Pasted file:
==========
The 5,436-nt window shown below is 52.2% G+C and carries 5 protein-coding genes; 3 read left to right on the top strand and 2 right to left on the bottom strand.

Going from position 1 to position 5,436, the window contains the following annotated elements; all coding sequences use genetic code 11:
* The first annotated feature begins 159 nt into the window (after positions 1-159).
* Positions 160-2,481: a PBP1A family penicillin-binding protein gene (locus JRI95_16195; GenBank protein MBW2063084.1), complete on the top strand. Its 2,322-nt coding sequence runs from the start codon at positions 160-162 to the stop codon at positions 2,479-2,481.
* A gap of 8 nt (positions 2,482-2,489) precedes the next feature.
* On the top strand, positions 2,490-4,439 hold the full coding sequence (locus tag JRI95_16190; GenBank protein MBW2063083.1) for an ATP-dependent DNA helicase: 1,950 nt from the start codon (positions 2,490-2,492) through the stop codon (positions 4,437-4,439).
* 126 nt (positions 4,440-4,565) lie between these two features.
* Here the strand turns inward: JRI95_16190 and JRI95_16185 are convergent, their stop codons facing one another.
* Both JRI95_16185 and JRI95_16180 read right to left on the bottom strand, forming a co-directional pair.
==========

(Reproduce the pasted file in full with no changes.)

The 5,436-nt window shown below is 52.2% G+C and carries 5 protein-coding genes; 3 read left to right on the top strand and 2 right to left on the bottom strand.

Going from position 1 to position 5,436, the window contains the following annotated elements; all coding sequences use genetic code 11:
* The first annotated feature begins 159 nt into the window (after positions 1-159).
* Positions 160-2,481: a PBP1A family penicillin-binding protein gene (locus JRI95_16195; GenBank protein MBW2063084.1), complete on the top strand. Its 2,322-nt coding sequence runs from the start codon at positions 160-162 to the stop codon at positions 2,479-2,481.
* A gap of 8 nt (positions 2,482-2,489) precedes the next feature.
* On the top strand, positions 2,490-4,439 hold the full coding sequence (locus tag JRI95_16190; GenBank protein MBW2063083.1) for an ATP-dependent DNA helicase: 1,950 nt from the start codon (positions 2,490-2,492) through the stop codon (positions 4,437-4,439).
* 126 nt (positions 4,440-4,565) lie between these two features.
* Here the strand turns inward: JRI95_16190 and JRI95_16185 are convergent, their stop codons facing one another.
* Both JRI95_16185 and JRI95_16180 read right to left on the bottom strand, forming a co-directional pair.